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Joanna Woodward, also known as Jowonder, is a multi-disciplined artist and writer, renowned for her animated films which rejoice in irony. She tells made up stories about things that are, and aren’t real; seeing most things as magical including science.

Recently one of her surreal short stories 'Big Ben And The London Mermaids', was published in 'The International Times.'

Her animated films, telling her own original stories, have been screened on television and in many international festivals, winning the Grand Prize at Zagreb International Animation Festival, The Time Out Film Award, and Most Promising Newcomer at Cardiff Festival. Her films have been noted by mythographer Marina Warner, are a part of the BFI Collection, and are included in The World History Of Animation.

'I believe that the spirit of playfulness is the most important element in any artwork when we are playful is when our ego gets out of the way. My animated films telling my made up stories, are created via stop frame animation and are giant scale, or so small they require a magnifier to animate.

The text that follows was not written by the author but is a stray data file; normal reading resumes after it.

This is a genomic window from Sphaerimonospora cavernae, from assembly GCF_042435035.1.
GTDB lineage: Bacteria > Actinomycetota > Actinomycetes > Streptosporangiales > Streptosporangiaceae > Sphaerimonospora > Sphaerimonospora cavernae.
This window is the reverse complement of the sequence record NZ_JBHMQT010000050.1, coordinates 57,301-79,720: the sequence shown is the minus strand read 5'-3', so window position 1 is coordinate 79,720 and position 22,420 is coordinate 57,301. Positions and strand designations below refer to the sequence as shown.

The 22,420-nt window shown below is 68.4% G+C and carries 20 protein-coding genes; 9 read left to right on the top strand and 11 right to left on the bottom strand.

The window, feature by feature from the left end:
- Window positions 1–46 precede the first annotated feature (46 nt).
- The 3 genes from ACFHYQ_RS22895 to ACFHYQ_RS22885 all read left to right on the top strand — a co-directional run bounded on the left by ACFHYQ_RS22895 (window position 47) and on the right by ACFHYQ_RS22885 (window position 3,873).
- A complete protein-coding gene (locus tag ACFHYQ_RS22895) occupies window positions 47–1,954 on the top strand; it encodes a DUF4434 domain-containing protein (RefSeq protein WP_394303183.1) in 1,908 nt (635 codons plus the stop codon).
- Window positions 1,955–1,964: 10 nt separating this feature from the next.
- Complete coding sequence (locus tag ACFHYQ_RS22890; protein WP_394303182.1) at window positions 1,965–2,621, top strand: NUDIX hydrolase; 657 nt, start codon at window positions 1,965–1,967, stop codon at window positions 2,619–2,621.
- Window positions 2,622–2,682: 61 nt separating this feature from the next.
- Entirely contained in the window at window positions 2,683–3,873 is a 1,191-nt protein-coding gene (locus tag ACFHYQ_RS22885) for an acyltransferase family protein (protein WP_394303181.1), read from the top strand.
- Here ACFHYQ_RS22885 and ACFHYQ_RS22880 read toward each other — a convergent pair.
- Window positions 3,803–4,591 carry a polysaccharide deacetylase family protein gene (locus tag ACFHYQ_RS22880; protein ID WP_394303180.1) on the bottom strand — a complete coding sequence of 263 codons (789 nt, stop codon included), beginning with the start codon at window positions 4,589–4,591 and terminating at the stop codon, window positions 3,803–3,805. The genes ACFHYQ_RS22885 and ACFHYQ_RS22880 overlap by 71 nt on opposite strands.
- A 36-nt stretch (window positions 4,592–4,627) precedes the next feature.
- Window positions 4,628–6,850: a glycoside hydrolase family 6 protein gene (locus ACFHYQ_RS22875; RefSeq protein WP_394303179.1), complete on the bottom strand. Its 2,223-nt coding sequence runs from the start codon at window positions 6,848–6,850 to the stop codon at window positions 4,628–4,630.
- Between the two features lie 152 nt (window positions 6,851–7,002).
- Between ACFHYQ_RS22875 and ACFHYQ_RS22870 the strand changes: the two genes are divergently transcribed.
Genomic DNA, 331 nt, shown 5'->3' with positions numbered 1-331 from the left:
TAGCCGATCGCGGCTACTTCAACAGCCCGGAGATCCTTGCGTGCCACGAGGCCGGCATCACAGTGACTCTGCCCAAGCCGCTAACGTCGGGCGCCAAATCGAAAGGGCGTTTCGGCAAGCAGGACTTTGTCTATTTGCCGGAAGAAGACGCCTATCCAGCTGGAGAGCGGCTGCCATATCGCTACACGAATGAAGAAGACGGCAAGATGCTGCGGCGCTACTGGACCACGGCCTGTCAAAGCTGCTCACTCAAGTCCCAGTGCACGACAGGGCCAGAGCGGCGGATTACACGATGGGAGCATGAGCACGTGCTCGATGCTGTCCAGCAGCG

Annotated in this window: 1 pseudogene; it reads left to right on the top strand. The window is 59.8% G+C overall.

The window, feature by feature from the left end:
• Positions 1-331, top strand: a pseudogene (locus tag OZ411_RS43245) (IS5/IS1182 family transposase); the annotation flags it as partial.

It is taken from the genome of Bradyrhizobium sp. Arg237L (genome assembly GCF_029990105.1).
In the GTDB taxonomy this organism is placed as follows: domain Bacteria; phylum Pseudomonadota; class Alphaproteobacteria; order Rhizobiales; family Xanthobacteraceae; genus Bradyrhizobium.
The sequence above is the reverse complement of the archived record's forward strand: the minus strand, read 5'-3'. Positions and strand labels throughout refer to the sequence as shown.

Fairy tales combine the mundane, shoes, old ladies, and teapots, with the magical and make them enchanted. Everything in nature comes from nothing, this being miraculous creates a sense of wonder for me.

At primary school I convinced my friends that I was a witch, and I took them on a dream journey every night. Today, when confronted by the serious subject of quantum physics; (I think), this must be just such a place of enchantment.'

In 2007, she started the Six Days Goodbye Poems Of Ophelia project, (still in process) a living painting from bacteria, a re-telling of the story of Ophelia's death depicted in John Everett Millais' original painting; seeing her death as a form of beautiful transition a return to the land. The work uses the movement of live bacteria for animation and was created in a sterile laboratory,(Wellcome Trust), poetic soundtracks to the project are created by the public.

Flatlanders (2007), a video installation premiered in Guildford Cathedral alongside a debate which included Dr Brian Cox and Jim al Khalili, referenced the ancient Greek character of Themis, and incorporated sound taken from the The Large Hadron Collider (LHC), the world’s largest and most powerful particle accelerator.

For a recent interview see:

Some of her visual art can be seen via the 'Portfolio' tab above.

Her animations, which are a part of the BFI and the Lux Collections, can be seen by arrangement.

Online film and performance can be seen via : Youtube Channel:


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